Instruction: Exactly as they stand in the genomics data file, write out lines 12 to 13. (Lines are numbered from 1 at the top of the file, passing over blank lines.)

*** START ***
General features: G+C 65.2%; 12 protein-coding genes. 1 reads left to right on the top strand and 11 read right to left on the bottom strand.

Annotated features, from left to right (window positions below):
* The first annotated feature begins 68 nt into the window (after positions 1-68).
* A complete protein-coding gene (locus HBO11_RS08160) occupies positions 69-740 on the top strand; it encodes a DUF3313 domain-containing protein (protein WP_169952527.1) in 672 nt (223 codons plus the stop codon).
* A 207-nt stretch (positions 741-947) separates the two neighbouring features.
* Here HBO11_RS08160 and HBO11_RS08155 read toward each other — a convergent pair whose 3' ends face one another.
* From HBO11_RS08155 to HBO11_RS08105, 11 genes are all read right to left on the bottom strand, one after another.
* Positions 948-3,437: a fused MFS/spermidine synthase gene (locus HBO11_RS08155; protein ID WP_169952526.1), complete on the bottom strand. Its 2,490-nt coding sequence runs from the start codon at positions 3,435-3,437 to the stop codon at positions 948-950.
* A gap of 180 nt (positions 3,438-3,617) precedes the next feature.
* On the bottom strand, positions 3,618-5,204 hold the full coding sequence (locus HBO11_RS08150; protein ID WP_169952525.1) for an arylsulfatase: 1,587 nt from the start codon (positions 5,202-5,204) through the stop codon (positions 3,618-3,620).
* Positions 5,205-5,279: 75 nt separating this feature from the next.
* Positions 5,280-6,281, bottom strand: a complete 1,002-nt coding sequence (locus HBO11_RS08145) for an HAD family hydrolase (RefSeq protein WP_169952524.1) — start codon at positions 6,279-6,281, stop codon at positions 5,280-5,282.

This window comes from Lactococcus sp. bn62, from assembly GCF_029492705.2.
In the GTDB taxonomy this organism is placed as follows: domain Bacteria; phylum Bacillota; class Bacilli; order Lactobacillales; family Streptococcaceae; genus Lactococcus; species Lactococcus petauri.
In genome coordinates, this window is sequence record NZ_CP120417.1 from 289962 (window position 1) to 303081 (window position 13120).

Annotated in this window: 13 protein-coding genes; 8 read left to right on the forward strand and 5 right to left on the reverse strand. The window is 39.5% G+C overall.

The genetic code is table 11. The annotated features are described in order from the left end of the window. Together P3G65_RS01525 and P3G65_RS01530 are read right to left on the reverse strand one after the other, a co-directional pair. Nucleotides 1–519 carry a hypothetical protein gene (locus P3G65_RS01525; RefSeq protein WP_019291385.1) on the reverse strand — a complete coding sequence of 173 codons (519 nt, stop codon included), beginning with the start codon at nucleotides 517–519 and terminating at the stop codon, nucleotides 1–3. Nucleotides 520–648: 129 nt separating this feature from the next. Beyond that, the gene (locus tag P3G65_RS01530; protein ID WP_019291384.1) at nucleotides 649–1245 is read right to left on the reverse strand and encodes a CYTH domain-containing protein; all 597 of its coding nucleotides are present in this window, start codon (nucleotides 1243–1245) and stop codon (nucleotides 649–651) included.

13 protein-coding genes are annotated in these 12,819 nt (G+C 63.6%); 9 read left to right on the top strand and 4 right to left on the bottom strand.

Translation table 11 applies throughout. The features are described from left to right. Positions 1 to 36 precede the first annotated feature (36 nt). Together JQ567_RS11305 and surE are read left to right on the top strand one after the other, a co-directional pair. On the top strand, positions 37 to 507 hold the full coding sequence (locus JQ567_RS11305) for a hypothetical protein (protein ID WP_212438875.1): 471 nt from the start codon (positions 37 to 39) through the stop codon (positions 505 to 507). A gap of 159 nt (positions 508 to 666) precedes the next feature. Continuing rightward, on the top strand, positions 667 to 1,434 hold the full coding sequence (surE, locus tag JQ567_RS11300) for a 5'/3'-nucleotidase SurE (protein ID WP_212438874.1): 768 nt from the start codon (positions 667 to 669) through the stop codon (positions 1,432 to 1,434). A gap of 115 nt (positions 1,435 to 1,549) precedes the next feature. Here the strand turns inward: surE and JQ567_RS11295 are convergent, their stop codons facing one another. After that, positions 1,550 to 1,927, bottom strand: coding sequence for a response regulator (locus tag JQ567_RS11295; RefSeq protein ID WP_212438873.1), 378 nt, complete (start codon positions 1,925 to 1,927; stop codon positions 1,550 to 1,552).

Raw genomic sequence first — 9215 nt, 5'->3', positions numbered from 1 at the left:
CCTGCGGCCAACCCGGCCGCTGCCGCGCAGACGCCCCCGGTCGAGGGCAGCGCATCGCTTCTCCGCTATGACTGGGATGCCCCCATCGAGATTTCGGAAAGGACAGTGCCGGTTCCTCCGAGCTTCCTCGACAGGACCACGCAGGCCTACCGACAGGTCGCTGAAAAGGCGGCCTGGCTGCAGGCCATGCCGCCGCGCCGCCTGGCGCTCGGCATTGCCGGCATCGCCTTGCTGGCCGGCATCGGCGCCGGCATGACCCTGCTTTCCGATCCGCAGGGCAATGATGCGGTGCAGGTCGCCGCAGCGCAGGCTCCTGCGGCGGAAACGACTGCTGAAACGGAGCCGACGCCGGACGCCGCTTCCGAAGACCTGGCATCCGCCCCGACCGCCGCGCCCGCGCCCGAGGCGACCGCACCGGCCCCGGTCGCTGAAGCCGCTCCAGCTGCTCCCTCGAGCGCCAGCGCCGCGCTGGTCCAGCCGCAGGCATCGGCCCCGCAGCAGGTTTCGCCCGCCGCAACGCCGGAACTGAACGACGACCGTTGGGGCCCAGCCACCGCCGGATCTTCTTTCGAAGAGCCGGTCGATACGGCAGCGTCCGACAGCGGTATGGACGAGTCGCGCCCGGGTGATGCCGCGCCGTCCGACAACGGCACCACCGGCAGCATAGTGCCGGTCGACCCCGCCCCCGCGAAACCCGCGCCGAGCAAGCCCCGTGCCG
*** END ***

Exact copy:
* Positions 5,280-6,281, bottom strand: a complete 1,002-nt coding sequence (locus HBO11_RS08145) for an HAD family hydrolase (RefSeq protein WP_169952524.1) — start codon at positions 6,279-6,281, stop codon at positions 5,280-5,282.

This window comes from Lactococcus sp. bn62, from assembly GCF_029492705.2.